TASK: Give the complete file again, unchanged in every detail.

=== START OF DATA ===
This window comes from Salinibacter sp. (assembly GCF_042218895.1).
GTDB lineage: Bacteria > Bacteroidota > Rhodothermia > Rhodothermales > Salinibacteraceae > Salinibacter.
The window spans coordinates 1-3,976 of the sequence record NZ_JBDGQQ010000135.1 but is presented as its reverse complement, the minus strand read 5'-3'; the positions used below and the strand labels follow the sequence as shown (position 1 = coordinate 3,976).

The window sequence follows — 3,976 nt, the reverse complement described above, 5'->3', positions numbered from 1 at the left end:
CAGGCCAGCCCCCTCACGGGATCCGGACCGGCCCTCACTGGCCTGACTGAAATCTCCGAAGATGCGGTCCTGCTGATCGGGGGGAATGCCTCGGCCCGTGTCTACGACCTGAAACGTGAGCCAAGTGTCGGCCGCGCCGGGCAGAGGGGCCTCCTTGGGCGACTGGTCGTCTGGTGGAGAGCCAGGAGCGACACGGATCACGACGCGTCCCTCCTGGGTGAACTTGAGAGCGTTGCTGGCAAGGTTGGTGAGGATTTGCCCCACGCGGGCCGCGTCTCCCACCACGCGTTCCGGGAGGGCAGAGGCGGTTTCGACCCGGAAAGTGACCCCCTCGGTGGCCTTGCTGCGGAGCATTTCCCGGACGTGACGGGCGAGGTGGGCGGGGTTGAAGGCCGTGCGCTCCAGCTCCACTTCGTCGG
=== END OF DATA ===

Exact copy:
This window comes from Salinibacter sp. (assembly GCF_042218895.1).
GTDB lineage: Bacteria > Bacteroidota > Rhodothermia > Rhodothermales > Salinibacteraceae > Salinibacter.
The window spans coordinates 1-3,976 of the sequence record NZ_JBDGQQ010000135.1 but is presented as its reverse complement, the minus strand read 5'-3'; the positions used below and the strand labels follow the sequence as shown (position 1 = coordinate 3,976).

The window sequence follows — 3,976 nt, the reverse complement described above, 5'->3', positions numbered from 1 at the left end:
CAGGCCAGCCCCCTCACGGGATCCGGACCGGCCCTCACTGGCCTGACTGAAATCTCCGAAGATGCGGTCCTGCTGATCGGGGGGAATGCCTCGGCCCGTGTCTACGACCTGAAACGTGAGCCAAGTGTCGGCCGCGCCGGGCAGAGGGGCCTCCTTGGGCGACTGGTCGTCTGGTGGAGAGCCAGGAGCGACACGGATCACGACGCGTCCCTCCTGGGTGAACTTGAGAGCGTTGCTGGCAAGGTTGGTGAGGATTTGCCCCACGCGGGCCGCGTCTCCCACCACGCGTTCCGGGAGGGCAGAGGCGGTTTCGACCCGGAAAGTGACCCCCTCGGTGGCCTTGCTGCGGAGCATTTCCCGGACGTGACGGGCGAGGTGGGCGGGGTTGAAGGCCGTGCGCTCCAGCTCCACTTCGTCGG